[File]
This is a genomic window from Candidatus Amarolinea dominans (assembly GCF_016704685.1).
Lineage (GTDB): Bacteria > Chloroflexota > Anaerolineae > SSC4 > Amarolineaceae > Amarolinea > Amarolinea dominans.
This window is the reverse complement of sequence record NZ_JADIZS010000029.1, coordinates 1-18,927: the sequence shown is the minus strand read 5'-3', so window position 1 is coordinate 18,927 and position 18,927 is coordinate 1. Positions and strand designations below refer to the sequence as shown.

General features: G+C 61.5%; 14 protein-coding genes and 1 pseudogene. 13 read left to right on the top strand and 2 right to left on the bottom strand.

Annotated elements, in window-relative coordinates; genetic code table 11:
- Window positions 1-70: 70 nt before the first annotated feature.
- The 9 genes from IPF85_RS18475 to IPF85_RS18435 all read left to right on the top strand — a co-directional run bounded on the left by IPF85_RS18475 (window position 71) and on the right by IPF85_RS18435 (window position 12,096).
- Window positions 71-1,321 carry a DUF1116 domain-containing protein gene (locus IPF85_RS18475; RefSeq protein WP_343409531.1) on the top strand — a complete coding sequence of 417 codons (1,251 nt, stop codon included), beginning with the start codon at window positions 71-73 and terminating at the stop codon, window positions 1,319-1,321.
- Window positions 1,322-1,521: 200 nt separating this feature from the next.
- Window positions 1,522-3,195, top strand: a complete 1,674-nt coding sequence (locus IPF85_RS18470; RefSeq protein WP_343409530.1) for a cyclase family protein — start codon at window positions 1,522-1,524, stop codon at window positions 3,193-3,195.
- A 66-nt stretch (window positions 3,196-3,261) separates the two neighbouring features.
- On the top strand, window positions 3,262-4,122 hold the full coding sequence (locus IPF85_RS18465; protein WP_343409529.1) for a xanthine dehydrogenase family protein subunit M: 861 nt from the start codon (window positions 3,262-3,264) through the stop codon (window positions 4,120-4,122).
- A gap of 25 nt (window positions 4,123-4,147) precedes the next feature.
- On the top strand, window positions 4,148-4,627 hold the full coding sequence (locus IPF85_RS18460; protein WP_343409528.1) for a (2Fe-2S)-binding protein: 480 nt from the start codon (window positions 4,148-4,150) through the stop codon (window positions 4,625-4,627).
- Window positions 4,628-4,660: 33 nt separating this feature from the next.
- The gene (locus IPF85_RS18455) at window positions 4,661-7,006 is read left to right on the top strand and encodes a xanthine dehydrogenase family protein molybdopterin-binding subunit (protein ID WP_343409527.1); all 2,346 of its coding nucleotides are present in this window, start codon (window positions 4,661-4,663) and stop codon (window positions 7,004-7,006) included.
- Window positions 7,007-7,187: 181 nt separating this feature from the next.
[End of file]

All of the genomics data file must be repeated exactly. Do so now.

This is a genomic window from Candidatus Amarolinea dominans (assembly GCF_016704685.1).
Lineage (GTDB): Bacteria > Chloroflexota > Anaerolineae > SSC4 > Amarolineaceae > Amarolinea > Amarolinea dominans.
This window is the reverse complement of sequence record NZ_JADIZS010000029.1, coordinates 1-18,927: the sequence shown is the minus strand read 5'-3', so window position 1 is coordinate 18,927 and position 18,927 is coordinate 1. Positions and strand designations below refer to the sequence as shown.

General features: G+C 61.5%; 14 protein-coding genes and 1 pseudogene. 13 read left to right on the top strand and 2 right to left on the bottom strand.

Annotated elements, in window-relative coordinates; genetic code table 11:
- Window positions 1-70: 70 nt before the first annotated feature.
- The 9 genes from IPF85_RS18475 to IPF85_RS18435 all read left to right on the top strand — a co-directional run bounded on the left by IPF85_RS18475 (window position 71) and on the right by IPF85_RS18435 (window position 12,096).
- Window positions 71-1,321 carry a DUF1116 domain-containing protein gene (locus IPF85_RS18475; RefSeq protein WP_343409531.1) on the top strand — a complete coding sequence of 417 codons (1,251 nt, stop codon included), beginning with the start codon at window positions 71-73 and terminating at the stop codon, window positions 1,319-1,321.
- Window positions 1,322-1,521: 200 nt separating this feature from the next.
- Window positions 1,522-3,195, top strand: a complete 1,674-nt coding sequence (locus IPF85_RS18470; RefSeq protein WP_343409530.1) for a cyclase family protein — start codon at window positions 1,522-1,524, stop codon at window positions 3,193-3,195.
- A 66-nt stretch (window positions 3,196-3,261) separates the two neighbouring features.
- On the top strand, window positions 3,262-4,122 hold the full coding sequence (locus IPF85_RS18465; protein WP_343409529.1) for a xanthine dehydrogenase family protein subunit M: 861 nt from the start codon (window positions 3,262-3,264) through the stop codon (window positions 4,120-4,122).
- A gap of 25 nt (window positions 4,123-4,147) precedes the next feature.
- On the top strand, window positions 4,148-4,627 hold the full coding sequence (locus IPF85_RS18460; protein WP_343409528.1) for a (2Fe-2S)-binding protein: 480 nt from the start codon (window positions 4,148-4,150) through the stop codon (window positions 4,625-4,627).
- Window positions 4,628-4,660: 33 nt separating this feature from the next.
- The gene (locus IPF85_RS18455) at window positions 4,661-7,006 is read left to right on the top strand and encodes a xanthine dehydrogenase family protein molybdopterin-binding subunit (protein ID WP_343409527.1); all 2,346 of its coding nucleotides are present in this window, start codon (window positions 4,661-4,663) and stop codon (window positions 7,004-7,006) included.
- Window positions 7,007-7,187: 181 nt separating this feature from the next.